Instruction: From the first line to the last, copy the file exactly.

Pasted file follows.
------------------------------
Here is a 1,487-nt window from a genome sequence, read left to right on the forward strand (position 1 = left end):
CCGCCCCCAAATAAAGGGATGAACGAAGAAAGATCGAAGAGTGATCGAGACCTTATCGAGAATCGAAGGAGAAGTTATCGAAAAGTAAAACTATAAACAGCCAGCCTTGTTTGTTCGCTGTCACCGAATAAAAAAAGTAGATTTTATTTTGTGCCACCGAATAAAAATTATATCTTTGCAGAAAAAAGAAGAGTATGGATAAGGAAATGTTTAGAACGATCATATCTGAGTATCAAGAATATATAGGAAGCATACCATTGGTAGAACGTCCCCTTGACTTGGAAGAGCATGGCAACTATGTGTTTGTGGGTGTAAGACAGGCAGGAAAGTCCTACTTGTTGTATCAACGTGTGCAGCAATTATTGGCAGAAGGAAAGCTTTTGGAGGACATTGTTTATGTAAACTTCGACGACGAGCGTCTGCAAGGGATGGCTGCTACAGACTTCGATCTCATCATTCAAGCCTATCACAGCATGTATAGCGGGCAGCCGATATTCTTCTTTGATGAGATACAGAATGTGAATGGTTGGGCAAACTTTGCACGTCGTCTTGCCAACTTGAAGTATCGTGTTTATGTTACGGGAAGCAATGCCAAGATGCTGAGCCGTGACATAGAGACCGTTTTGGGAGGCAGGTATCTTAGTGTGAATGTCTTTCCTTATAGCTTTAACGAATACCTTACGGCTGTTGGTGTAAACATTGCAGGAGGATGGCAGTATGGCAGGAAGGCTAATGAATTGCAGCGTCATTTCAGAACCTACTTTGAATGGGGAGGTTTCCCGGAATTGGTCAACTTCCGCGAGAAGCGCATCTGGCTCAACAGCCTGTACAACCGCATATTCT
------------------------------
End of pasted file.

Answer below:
Here is a 1,487-nt window from a genome sequence, read left to right on the forward strand (position 1 = left end):
CCGCCCCCAAATAAAGGGATGAACGAAGAAAGATCGAAGAGTGATCGAGACCTTATCGAGAATCGAAGGAGAAGTTATCGAAAAGTAAAACTATAAACAGCCAGCCTTGTTTGTTCGCTGTCACCGAATAAAAAAAGTAGATTTTATTTTGTGCCACCGAATAAAAATTATATCTTTGCAGAAAAAAGAAGAGTATGGATAAGGAAATGTTTAGAACGATCATATCTGAGTATCAAGAATATATAGGAAGCATACCATTGGTAGAACGTCCCCTTGACTTGGAAGAGCATGGCAACTATGTGTTTGTGGGTGTAAGACAGGCAGGAAAGTCCTACTTGTTGTATCAACGTGTGCAGCAATTATTGGCAGAAGGAAAGCTTTTGGAGGACATTGTTTATGTAAACTTCGACGACGAGCGTCTGCAAGGGATGGCTGCTACAGACTTCGATCTCATCATTCAAGCCTATCACAGCATGTATAGCGGGCAGCCGATATTCTTCTTTGATGAGATACAGAATGTGAATGGTTGGGCAAACTTTGCACGTCGTCTTGCCAACTTGAAGTATCGTGTTTATGTTACGGGAAGCAATGCCAAGATGCTGAGCCGTGACATAGAGACCGTTTTGGGAGGCAGGTATCTTAGTGTGAATGTCTTTCCTTATAGCTTTAACGAATACCTTACGGCTGTTGGTGTAAACATTGCAGGAGGATGGCAGTATGGCAGGAAGGCTAATGAATTGCAGCGTCATTTCAGAACCTACTTTGAATGGGGAGGTTTCCCGGAATTGGTCAACTTCCGCGAGAAGCGCATCTGGCTCAACAGCCTGTACAACCGCATATTCT